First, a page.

Creating art that comes from the ocean


If you’ve ever admired a colorful branch of seaweed floating in the ocean, only to find an amorphous tangle of slime once you removed it from its natural habitat, you may realize how hard it would be to maintain the ocean vegetation’s delicate beauty once plucked from the sea.

Luckily Corinna Kaufman of Aquinnah has found a way to preserve the look of these intricately beautiful plants for display on land. Kaufman has spent years developing methods for drying and displaying clusters of seaweed to create one-of-a-kind works of abstract art, featuring plants from the sea in all of their myriad colors and formations. 

For the past 10 years, Kaufman has been selling her seaweed art at her home gallery during the summer months. Now, for the first time, she has opened her doors for a holiday exhibit and sale. From Dec. 10 to 16 and Dec. 20 to 24, from 11 am to 5 pm, visitors can stop by Kaufman’s historic home to purchase prints and original works in a range of price points — from $5.95 for a card to $2,000 for a 23- by 30-inch framed original piece. 

Each piece, mounted on handmade paper, features either a single sample or a small cluster of various plant types, with all of the intricate branches skillfully laid out to mimic the appearance of the seaweed floating in the ocean. The abstract images often bring to mind free-floating flower arrangements or botanical illustrations.

All of Kaufman’s samples were collected from Island waters. Most came from the beach directly in front of her home. There is a lot of variety in both hue and form. Colors range from a vivid rose to olive green, to a pinkish brown. Formations range from wide, rippled leaf specimens to delicate branches whose tendrils open out like arteries that twist and curl across the surface. It seems almost impossible that someone could have so carefully arranged every tiny tendril of these intricate plants.

For Kaufman’s more recent “Winter Series,” she has limited her seaweed branch palette to black to mimic the silhouette of trees with their bare branches spread out, reaching toward the sky. 

Also available are prints of images made by arranging clusters of seaweed into various shapes and then photographing them while still wet. This process allows for more variety and vividness in color. Designs include a heart, the Island outline, and a holiday-appropriate wreath. 

Kaufman is a former Vineyard summer kid whose family rented Charlie Vanderhoop’s chicken coop before purchasing the home that previously housed the Gay Head Inn, where Kaufman and her husband Ken still live half the year. As an aspiring artist, she first started selling her seaweed creations at the Aquinnah Cliffs at age 13. Among her fans was famed photographer Alfred Eisenstadt.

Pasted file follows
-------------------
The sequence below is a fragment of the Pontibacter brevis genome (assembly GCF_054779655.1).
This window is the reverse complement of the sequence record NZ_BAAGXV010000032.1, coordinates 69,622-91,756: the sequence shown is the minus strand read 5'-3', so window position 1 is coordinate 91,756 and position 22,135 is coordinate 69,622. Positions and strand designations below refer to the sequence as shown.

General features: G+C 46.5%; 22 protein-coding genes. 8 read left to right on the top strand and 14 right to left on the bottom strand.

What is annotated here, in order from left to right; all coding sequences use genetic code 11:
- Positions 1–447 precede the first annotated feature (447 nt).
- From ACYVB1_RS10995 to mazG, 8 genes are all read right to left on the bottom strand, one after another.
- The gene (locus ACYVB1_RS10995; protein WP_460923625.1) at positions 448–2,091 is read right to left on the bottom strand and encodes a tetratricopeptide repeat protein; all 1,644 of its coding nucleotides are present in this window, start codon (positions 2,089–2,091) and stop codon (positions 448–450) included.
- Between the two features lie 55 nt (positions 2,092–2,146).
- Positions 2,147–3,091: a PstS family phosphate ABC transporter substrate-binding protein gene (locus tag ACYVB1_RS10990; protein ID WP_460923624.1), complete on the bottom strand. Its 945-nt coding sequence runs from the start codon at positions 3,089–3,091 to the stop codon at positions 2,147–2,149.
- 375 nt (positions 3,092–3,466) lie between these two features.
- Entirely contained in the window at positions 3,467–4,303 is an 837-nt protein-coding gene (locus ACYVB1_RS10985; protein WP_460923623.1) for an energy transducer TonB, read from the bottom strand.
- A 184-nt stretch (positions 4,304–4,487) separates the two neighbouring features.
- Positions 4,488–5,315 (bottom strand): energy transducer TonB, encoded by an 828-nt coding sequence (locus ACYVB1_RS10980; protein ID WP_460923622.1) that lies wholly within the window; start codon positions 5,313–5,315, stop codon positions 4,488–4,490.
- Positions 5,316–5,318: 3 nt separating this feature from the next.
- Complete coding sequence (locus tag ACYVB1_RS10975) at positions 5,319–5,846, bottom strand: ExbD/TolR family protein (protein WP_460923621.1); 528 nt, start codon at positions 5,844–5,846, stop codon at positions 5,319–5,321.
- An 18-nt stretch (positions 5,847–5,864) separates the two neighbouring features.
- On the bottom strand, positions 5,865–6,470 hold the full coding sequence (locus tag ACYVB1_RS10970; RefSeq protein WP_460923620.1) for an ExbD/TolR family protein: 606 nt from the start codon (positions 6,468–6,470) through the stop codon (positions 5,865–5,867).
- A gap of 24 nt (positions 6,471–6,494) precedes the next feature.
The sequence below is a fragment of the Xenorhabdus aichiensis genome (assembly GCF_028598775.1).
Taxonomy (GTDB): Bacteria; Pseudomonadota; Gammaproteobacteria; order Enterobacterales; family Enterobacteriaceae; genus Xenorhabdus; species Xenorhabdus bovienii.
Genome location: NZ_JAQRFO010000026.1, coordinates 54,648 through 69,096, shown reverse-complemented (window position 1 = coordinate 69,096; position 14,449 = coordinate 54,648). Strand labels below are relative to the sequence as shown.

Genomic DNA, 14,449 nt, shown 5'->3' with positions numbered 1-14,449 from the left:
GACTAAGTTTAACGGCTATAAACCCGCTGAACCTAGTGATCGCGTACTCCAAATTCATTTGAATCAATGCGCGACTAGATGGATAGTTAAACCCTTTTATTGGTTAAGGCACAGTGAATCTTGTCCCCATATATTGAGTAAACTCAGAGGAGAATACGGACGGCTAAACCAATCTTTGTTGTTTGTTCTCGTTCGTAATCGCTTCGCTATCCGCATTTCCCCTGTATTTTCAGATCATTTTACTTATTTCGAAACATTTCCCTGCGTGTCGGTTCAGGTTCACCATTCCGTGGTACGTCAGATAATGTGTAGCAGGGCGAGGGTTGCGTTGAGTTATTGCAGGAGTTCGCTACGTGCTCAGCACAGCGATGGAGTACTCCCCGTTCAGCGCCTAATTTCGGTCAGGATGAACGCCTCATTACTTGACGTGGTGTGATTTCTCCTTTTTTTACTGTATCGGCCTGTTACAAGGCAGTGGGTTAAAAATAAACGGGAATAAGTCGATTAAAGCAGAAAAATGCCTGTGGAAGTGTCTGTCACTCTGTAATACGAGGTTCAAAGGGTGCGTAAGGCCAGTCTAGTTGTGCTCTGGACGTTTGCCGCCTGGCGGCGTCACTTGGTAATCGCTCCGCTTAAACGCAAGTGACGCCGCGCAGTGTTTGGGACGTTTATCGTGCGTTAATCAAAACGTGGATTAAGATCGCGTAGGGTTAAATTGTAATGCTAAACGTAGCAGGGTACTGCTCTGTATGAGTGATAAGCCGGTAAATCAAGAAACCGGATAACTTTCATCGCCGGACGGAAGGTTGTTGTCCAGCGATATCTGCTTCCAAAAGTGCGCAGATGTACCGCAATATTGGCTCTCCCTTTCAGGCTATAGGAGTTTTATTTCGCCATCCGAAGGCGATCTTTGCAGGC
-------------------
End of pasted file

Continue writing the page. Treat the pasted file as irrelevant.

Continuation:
Kaufman’s love of the sea is what inspired her to start collecting and arranging ocean plants. She now shares her passion with children by offering classes in seaweed art during the summer. “We spend time on the beach together exploring and collecting,” explains the artist. “I have them look at the beautiful seaweed floating on the water. Then we go up to the house and make a seaweed card.”

As well as providing a craft class, Kaufman aims to encourage appreciation for ocean ecology. “The ocean really is changing,” she says. “There is more of an urgency to have the children realize what a fabulous, beautiful resource it is. They really need to protect it.” On each beach the kids are requested to pick up and dispose of one piece of trash each. 

“The ocean has always been my home, my family, my church, my best friend, my first love,” says Kaufman. “When I create art from pieces that have come from the ocean, all of that is transmitted in the work. People tell me that they find my art to be healing. That they can see my work in hospitals as a healing modality.” 

Currently, examples of Kaufman’s seaweed art are hanging in the Einstein Hospital in the Bronx, the Martha’s Vineyard Hospital, and the M.V. Museum, as well as in private homes and businesses across the country. Her cards are available at Alley’s General Store in West Tisbury and at Stefanie Wolf Designs in Oak Bluffs. 

Seaweed Fine Art, located at 2 Mariner’s View Lane, Aquinnah (off Lighthouse Road), open Dec. 10 to 16 and Dec. 20 to 24 from 11 am to 5 pm. There will be a Christmas Seaweed artist reception on Sunday, Dec. 11, with a free holiday card for every visitor.